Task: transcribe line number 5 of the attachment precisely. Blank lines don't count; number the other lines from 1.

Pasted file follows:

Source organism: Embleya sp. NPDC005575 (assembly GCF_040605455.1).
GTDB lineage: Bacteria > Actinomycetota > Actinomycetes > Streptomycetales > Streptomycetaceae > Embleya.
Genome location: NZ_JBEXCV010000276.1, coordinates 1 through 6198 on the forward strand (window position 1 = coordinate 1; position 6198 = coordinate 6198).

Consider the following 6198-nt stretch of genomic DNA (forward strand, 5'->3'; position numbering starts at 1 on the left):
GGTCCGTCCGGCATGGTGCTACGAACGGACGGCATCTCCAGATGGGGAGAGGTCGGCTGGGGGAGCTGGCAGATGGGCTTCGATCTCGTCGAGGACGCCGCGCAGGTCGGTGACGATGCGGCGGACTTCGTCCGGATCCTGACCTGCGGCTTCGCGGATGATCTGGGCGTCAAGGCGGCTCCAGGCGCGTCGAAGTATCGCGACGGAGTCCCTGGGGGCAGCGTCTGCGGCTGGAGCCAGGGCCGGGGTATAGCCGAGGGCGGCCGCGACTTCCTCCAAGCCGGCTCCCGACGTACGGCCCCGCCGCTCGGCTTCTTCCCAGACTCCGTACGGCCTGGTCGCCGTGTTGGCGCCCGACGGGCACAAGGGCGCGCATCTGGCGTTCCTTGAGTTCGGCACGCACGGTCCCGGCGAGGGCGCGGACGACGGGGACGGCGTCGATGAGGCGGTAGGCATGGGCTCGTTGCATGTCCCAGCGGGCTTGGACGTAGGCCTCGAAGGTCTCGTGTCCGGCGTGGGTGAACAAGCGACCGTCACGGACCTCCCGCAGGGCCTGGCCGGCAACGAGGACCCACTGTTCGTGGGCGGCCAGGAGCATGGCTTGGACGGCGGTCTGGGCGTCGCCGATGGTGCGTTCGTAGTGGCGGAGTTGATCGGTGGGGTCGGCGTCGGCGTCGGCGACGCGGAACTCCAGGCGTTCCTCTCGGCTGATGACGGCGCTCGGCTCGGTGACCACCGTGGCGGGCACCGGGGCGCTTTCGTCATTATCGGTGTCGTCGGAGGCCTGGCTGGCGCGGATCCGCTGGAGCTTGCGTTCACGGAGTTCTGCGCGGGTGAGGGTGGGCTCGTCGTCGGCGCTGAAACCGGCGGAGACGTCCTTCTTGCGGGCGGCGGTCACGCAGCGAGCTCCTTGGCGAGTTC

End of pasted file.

GGTCCGTCCGGCATGGTGCTACGAACGGACGGCATCTCCAGATGGGGAGAGGTCGGCTGGGGGAGCTGGCAGATGGGCTTCGATCTCGTCGAGGACGCCGCGCAGGTCGGTGACGATGCGGCGGACTTCGTCCGGATCCTGACCTGCGGCTTCGCGGATGATCTGGGCGTCAAGGCGGCTCCAGGCGCGTCGAAGTATCGCGACGGAGTCCCTGGGGGCAGCGTCTGCGGCTGGAGCCAGGGCCGGGGTATAGCCGAGGGCGGCCGCGACTTCCTCCAAGCCGGCTCCCGACGTACGGCCCCGCCGCTCGGCTTCTTCCCAGACTCCGTACGGCCTGGTCGCCGTGTTGGCGCCCGACGGGCACAAGGGCGCGCATCTGGCGTTCCTTGAGTTCGGCACGCACGGTCCCGGCGAGGGCGCGGACGACGGGGACGGCGTCGATGAGGCGGTAGGCATGGGCTCGTTGCATGTCCCAGCGGGCTTGGACGTAGGCCTCGAAGGTCTCGTGTCCGGCGTGGGTGAACAAGCGACCGTCACGGACCTCCCGCAGGGCCTGGCCGGCAACGAGGACCCACTGTTCGTGGGCGGCCAGGAGCATGGCTTGGACGGCGGTCTGGGCGTCGCCGATGGTGCGTTCGTAGTGGCGGAGTTGATCGGTGGGGTCGGCGTCGGCGTCGGCGACGCGGAACTCCAGGCGTTCCTCTCGGCTGATGACGGCGCTCGGCTCGGTGACCACCGTGGCGGGCACCGGGGCGCTTTCGTCATTATCGGTGTCGTCGGAGGCCTGGCTGGCGCGGATCCGCTGGAGCTTGCGTTCACGGAGTTCTGCGCGGGTGAGGGTGGGCTCGTCGTCGGCGCTGAAACCGGCGGAGACGTCCTTCTTGCGGGCGGCGGTCACGCAGCGAGCTCCTTGGCGAGTTC